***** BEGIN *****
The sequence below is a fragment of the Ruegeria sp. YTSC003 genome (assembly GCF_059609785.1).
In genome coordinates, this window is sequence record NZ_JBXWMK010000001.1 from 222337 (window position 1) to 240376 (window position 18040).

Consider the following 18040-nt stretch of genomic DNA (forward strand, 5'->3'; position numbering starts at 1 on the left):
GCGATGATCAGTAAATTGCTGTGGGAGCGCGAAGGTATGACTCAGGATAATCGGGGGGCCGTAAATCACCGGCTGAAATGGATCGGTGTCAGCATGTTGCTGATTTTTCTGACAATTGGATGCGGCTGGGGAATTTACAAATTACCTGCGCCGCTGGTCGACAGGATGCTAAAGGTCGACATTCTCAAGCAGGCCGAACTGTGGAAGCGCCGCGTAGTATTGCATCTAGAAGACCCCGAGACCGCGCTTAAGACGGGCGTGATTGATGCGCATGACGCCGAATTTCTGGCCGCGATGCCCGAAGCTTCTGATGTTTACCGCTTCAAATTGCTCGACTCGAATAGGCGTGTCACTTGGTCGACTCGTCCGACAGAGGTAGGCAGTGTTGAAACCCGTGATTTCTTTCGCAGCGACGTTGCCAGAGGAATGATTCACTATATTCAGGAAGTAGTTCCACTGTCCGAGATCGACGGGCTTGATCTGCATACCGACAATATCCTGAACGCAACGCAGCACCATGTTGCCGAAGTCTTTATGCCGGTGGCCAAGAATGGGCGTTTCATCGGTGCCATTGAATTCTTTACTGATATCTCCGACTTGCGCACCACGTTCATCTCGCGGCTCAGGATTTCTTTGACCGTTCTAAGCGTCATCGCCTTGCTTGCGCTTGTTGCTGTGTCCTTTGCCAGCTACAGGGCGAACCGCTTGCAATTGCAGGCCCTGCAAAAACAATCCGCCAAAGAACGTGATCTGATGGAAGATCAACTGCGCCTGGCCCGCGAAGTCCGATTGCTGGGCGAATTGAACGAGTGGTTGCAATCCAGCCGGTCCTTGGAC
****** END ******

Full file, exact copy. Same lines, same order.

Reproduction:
The sequence below is a fragment of the Ruegeria sp. YTSC003 genome (assembly GCF_059609785.1).
In genome coordinates, this window is sequence record NZ_JBXWMK010000001.1 from 222337 (window position 1) to 240376 (window position 18040).

Consider the following 18040-nt stretch of genomic DNA (forward strand, 5'->3'; position numbering starts at 1 on the left):
GCGATGATCAGTAAATTGCTGTGGGAGCGCGAAGGTATGACTCAGGATAATCGGGGGGCCGTAAATCACCGGCTGAAATGGATCGGTGTCAGCATGTTGCTGATTTTTCTGACAATTGGATGCGGCTGGGGAATTTACAAATTACCTGCGCCGCTGGTCGACAGGATGCTAAAGGTCGACATTCTCAAGCAGGCCGAACTGTGGAAGCGCCGCGTAGTATTGCATCTAGAAGACCCCGAGACCGCGCTTAAGACGGGCGTGATTGATGCGCATGACGCCGAATTTCTGGCCGCGATGCCCGAAGCTTCTGATGTTTACCGCTTCAAATTGCTCGACTCGAATAGGCGTGTCACTTGGTCGACTCGTCCGACAGAGGTAGGCAGTGTTGAAACCCGTGATTTCTTTCGCAGCGACGTTGCCAGAGGAATGATTCACTATATTCAGGAAGTAGTTCCACTGTCCGAGATCGACGGGCTTGATCTGCATACCGACAATATCCTGAACGCAACGCAGCACCATGTTGCCGAAGTCTTTATGCCGGTGGCCAAGAATGGGCGTTTCATCGGTGCCATTGAATTCTTTACTGATATCTCCGACTTGCGCACCACGTTCATCTCGCGGCTCAGGATTTCTTTGACCGTTCTAAGCGTCATCGCCTTGCTTGCGCTTGTTGCTGTGTCCTTTGCCAGCTACAGGGCGAACCGCTTGCAATTGCAGGCCCTGCAAAAACAATCCGCCAAAGAACGTGATCTGATGGAAGATCAACTGCGCCTGGCCCGCGAAGTCCGATTGCTGGGCGAATTGAACGAGTGGTTGCAATCCAGCCGGTCCTTGGAC